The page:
Hohman TJ, Bell SP, Jefferson AL. The role of vascular endothelial growth factor in neurodegeneration and cognitive decline: exploring interactions with biomarkers of Alzheimer disease. JAMA neurology. 2015 May;72(72). 520-9. PMID: 25751166 [PubMed] PMCID: PMC4428948
A subset of older adults present post mortem with Alzheimer disease (AD) pathologic features but without any significant clinical manifestation of dementia. Vascular endothelial growth factor (VEGF) has been implicated in staving off AD-related neurodegeneration.
To evaluate whether VEGF levels are associated with brain aging outcomes (hippocampal volume and cognition) and to further evaluate whether VEGF modifies relations between AD biomarkers and brain aging outcomes.
DESIGN, SETTING, AND PARTICIPANTS:
Biomarker analysis using neuroimaging and neuropsychological outcomes from the Alzheimer's Disease Neuroimaging Initiative. This prospective longitudinal study across North America included individuals with normal cognition (n = 90), mild cognitive impairment (n = 130), and AD (n = 59) and began in October 2004, with follow-up ongoing.
MAIN OUTCOMES AND MEASURES:
Cerebrospinal fluid VEGF was cross-sectionally related to brain aging outcomes (hippocampal volume, episodic memory, and executive function) using a general linear model and longitudinally using mixed-effects regression. Alzheimer disease biomarker (cerebrospinal fluid β-amyloid 42 and total tau)-by-VEGF interactions evaluated the effect of VEGF on brain aging outcomes in the presence of enhanced AD biomarkers.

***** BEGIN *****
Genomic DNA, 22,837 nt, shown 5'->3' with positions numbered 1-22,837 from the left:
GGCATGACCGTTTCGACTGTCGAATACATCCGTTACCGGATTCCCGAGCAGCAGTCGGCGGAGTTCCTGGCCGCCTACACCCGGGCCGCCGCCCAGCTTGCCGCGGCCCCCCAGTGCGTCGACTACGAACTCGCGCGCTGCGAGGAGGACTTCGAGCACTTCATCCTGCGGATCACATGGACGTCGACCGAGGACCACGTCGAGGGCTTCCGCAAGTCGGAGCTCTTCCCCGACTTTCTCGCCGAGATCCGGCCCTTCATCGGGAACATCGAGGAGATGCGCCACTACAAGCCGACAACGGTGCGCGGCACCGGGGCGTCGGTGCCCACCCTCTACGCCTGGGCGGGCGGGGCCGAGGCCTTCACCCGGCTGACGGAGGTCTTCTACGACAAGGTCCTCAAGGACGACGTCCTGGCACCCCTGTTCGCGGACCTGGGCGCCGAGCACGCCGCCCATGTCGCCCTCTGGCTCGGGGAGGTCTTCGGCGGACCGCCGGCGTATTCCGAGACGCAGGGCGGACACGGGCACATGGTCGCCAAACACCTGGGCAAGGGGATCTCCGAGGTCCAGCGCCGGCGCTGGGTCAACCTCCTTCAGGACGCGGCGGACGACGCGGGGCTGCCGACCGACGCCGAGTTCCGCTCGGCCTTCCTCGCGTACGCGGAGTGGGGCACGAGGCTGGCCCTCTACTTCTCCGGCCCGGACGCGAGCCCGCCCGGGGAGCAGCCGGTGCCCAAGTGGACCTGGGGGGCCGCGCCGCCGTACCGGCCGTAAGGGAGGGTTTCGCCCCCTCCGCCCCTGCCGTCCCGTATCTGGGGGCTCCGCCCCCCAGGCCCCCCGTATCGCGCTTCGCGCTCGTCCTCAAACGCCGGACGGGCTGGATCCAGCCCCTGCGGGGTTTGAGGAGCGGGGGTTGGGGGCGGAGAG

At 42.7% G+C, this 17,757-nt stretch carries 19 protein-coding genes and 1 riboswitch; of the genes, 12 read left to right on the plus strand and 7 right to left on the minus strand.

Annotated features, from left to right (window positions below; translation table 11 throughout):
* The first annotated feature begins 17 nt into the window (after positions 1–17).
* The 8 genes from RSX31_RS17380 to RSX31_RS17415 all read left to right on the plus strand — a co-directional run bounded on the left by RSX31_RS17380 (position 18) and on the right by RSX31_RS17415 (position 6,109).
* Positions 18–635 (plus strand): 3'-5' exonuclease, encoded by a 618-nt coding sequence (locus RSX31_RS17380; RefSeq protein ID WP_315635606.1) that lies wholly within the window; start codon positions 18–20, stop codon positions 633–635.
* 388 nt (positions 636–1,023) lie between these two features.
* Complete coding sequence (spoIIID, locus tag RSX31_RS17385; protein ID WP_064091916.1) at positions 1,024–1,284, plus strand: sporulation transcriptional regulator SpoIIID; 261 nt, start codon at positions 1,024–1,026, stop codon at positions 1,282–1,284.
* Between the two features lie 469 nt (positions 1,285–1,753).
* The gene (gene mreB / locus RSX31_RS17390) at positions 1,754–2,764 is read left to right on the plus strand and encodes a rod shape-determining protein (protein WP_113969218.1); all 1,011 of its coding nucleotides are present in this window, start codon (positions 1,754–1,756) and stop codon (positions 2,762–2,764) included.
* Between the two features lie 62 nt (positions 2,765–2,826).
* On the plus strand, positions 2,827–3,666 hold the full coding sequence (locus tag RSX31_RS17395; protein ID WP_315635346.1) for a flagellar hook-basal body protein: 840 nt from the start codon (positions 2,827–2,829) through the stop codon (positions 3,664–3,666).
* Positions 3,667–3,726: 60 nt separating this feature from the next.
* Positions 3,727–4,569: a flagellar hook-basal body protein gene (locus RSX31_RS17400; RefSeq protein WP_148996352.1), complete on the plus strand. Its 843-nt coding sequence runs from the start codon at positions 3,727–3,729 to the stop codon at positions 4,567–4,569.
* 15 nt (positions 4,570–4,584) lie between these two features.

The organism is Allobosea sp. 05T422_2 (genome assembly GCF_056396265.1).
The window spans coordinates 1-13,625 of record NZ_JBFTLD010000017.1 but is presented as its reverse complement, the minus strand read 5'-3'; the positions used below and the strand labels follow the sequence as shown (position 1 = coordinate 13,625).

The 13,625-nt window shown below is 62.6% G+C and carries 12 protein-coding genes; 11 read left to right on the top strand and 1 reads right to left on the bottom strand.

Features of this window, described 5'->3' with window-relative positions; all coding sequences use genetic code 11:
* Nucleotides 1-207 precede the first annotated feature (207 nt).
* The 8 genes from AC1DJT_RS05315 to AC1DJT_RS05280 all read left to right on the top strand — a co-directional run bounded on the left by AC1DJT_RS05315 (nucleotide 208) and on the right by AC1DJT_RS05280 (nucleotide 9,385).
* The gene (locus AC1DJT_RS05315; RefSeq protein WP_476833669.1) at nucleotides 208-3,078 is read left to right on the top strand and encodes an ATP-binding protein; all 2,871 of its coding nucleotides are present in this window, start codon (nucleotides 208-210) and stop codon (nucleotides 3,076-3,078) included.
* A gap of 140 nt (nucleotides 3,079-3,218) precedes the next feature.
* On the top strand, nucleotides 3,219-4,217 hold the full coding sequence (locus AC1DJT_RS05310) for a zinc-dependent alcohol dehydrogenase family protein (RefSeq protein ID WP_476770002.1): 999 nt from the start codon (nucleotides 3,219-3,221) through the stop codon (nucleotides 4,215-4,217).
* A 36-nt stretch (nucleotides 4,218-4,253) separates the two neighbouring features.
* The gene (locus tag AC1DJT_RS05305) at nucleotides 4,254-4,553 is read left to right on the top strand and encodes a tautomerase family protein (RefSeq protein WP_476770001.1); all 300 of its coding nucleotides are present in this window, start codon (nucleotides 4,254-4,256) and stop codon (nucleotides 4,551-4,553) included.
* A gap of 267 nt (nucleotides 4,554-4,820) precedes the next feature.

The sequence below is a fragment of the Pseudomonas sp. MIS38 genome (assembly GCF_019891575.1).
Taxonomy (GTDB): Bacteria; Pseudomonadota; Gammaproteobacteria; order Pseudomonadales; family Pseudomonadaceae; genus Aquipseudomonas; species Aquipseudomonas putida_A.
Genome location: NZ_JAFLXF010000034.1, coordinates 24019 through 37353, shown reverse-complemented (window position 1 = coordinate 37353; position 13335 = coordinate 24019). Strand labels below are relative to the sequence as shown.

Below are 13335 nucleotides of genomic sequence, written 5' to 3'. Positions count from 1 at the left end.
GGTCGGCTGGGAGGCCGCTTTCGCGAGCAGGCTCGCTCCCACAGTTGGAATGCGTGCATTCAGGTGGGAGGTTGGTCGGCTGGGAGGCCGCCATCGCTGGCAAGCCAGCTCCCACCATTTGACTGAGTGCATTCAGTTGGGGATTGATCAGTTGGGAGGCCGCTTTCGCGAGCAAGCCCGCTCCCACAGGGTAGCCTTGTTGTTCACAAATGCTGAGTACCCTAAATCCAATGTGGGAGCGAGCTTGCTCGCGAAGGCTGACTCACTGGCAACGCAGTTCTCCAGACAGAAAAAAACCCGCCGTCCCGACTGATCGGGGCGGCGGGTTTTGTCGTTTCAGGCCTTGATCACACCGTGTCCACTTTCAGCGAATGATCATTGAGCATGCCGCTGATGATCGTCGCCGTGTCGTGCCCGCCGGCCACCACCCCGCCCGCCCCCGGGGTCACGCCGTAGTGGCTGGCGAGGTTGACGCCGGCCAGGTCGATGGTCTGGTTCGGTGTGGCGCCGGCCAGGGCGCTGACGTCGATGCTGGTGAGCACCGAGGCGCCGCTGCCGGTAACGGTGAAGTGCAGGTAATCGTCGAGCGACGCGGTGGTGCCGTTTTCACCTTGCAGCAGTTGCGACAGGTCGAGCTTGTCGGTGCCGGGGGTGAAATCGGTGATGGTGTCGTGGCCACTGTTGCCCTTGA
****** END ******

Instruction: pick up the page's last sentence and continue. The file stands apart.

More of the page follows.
Vascular endothelial growth factor was associated with baseline hippocampal volume (t277 = 2.62; P = .009), longitudinal hippocampal atrophy (t858 = 2.48; P = .01), and longitudinal decline in memory (t1629 = 4.09; P < .001) and executive function (t1616 = 3.00; P = .003). Vascular endothelial growth factor interacted with tau in predicting longitudinal hippocampal atrophy (t845 = 4.17; P < .001), memory decline (t1610 = 2.49; P = .01), and executive function decline (t1597 = 3.71; P < .001). Vascular endothelial growth factor interacted with β-amyloid 42 in predicting longitudinal memory decline (t1618 = -2.53; P = .01).
CONCLUSIONS AND RELEVANCE:
Elevated cerebrospinal fluid VEGF was associated with more optimal brain aging in vivo. The neuroprotective effect appeared strongest in the presence of enhanced AD biomarkers, suggesting that VEGF may be particularly beneficial in individuals showing early hallmarks of the AD cascade. Future work should evaluate the interaction between VEGF expression in vitro and pathologic burden to address potential mechanisms.